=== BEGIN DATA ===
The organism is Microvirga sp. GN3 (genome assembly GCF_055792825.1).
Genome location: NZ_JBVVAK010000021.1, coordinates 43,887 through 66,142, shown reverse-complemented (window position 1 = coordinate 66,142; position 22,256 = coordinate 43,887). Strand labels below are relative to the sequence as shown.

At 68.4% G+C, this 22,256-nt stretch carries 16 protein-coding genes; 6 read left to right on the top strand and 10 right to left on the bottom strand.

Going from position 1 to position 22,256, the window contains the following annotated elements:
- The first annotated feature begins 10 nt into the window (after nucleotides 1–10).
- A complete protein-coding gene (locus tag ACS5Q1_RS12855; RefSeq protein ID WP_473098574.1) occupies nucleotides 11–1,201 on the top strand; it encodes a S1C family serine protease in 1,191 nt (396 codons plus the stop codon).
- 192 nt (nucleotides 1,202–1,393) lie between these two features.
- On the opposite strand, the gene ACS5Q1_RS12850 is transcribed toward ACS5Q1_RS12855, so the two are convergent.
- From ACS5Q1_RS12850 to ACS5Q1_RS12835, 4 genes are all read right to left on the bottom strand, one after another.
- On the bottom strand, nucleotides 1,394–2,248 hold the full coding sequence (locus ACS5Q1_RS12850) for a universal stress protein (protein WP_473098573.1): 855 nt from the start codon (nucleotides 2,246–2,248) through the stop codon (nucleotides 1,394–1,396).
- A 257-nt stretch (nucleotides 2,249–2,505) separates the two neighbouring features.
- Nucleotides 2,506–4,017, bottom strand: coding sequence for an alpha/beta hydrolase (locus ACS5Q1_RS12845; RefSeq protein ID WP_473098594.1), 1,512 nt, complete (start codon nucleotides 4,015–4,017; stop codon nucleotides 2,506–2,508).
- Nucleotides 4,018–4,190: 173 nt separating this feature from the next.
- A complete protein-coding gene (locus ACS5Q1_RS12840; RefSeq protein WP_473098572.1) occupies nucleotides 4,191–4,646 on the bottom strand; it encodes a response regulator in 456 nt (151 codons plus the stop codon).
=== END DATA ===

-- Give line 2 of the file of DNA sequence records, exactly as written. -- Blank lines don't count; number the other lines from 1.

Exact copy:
Genome location: NZ_JBVVAK010000021.1, coordinates 43,887 through 66,142, shown reverse-complemented (window position 1 = coordinate 66,142; position 22,256 = coordinate 43,887). Strand labels below are relative to the sequence as shown.